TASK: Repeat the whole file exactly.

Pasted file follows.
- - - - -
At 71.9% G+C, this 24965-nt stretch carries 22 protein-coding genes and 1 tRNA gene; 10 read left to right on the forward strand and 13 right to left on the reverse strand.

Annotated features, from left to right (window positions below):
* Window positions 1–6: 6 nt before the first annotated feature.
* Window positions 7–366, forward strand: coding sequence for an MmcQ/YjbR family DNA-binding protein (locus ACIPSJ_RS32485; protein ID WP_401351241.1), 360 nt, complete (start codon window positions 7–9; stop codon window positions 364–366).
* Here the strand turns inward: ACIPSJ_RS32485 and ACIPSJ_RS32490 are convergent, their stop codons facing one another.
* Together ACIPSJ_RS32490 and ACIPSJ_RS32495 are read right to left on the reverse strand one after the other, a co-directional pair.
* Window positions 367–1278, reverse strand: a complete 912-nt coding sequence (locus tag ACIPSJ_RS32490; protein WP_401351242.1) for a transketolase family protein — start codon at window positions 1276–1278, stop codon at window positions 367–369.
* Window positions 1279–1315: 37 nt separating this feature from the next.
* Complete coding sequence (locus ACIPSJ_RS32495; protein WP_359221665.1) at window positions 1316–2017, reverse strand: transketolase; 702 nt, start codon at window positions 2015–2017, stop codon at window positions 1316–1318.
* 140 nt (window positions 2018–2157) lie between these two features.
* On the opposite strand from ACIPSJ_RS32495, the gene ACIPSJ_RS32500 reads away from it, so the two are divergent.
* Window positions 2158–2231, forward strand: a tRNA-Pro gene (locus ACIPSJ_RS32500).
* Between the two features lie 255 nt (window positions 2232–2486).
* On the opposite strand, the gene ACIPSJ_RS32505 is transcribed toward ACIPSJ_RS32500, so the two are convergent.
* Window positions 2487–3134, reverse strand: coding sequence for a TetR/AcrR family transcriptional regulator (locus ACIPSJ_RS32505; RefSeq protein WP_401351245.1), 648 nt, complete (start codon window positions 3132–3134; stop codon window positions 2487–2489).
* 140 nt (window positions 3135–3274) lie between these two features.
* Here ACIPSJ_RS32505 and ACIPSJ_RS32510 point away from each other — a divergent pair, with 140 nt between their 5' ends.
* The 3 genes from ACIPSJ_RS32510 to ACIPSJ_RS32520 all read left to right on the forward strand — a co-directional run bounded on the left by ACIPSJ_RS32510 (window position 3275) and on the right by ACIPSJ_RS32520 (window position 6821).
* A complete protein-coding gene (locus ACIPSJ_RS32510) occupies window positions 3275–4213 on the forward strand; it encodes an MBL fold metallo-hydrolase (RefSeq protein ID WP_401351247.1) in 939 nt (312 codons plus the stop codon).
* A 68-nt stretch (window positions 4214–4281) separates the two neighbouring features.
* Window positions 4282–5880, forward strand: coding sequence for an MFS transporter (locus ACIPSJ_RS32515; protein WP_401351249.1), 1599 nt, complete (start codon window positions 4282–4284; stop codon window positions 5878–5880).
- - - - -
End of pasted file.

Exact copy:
At 71.9% G+C, this 24965-nt stretch carries 22 protein-coding genes and 1 tRNA gene; 10 read left to right on the forward strand and 13 right to left on the reverse strand.

Annotated features, from left to right (window positions below):
* Window positions 1–6: 6 nt before the first annotated feature.
* Window positions 7–366, forward strand: coding sequence for an MmcQ/YjbR family DNA-binding protein (locus ACIPSJ_RS32485; protein ID WP_401351241.1), 360 nt, complete (start codon window positions 7–9; stop codon window positions 364–366).
* Here the strand turns inward: ACIPSJ_RS32485 and ACIPSJ_RS32490 are convergent, their stop codons facing one another.
* Together ACIPSJ_RS32490 and ACIPSJ_RS32495 are read right to left on the reverse strand one after the other, a co-directional pair.
* Window positions 367–1278, reverse strand: a complete 912-nt coding sequence (locus tag ACIPSJ_RS32490; protein WP_401351242.1) for a transketolase family protein — start codon at window positions 1276–1278, stop codon at window positions 367–369.
* Window positions 1279–1315: 37 nt separating this feature from the next.
* Complete coding sequence (locus ACIPSJ_RS32495; protein WP_359221665.1) at window positions 1316–2017, reverse strand: transketolase; 702 nt, start codon at window positions 2015–2017, stop codon at window positions 1316–1318.
* 140 nt (window positions 2018–2157) lie between these two features.
* On the opposite strand from ACIPSJ_RS32495, the gene ACIPSJ_RS32500 reads away from it, so the two are divergent.
* Window positions 2158–2231, forward strand: a tRNA-Pro gene (locus ACIPSJ_RS32500).
* Between the two features lie 255 nt (window positions 2232–2486).
* On the opposite strand, the gene ACIPSJ_RS32505 is transcribed toward ACIPSJ_RS32500, so the two are convergent.
* Window positions 2487–3134, reverse strand: coding sequence for a TetR/AcrR family transcriptional regulator (locus ACIPSJ_RS32505; RefSeq protein WP_401351245.1), 648 nt, complete (start codon window positions 3132–3134; stop codon window positions 2487–2489).
* 140 nt (window positions 3135–3274) lie between these two features.
* Here ACIPSJ_RS32505 and ACIPSJ_RS32510 point away from each other — a divergent pair, with 140 nt between their 5' ends.
* The 3 genes from ACIPSJ_RS32510 to ACIPSJ_RS32520 all read left to right on the forward strand — a co-directional run bounded on the left by ACIPSJ_RS32510 (window position 3275) and on the right by ACIPSJ_RS32520 (window position 6821).
* A complete protein-coding gene (locus ACIPSJ_RS32510) occupies window positions 3275–4213 on the forward strand; it encodes an MBL fold metallo-hydrolase (RefSeq protein ID WP_401351247.1) in 939 nt (312 codons plus the stop codon).
* A 68-nt stretch (window positions 4214–4281) separates the two neighbouring features.
* Window positions 4282–5880, forward strand: coding sequence for an MFS transporter (locus ACIPSJ_RS32515; protein WP_401351249.1), 1599 nt, complete (start codon window positions 4282–4284; stop codon window positions 5878–5880).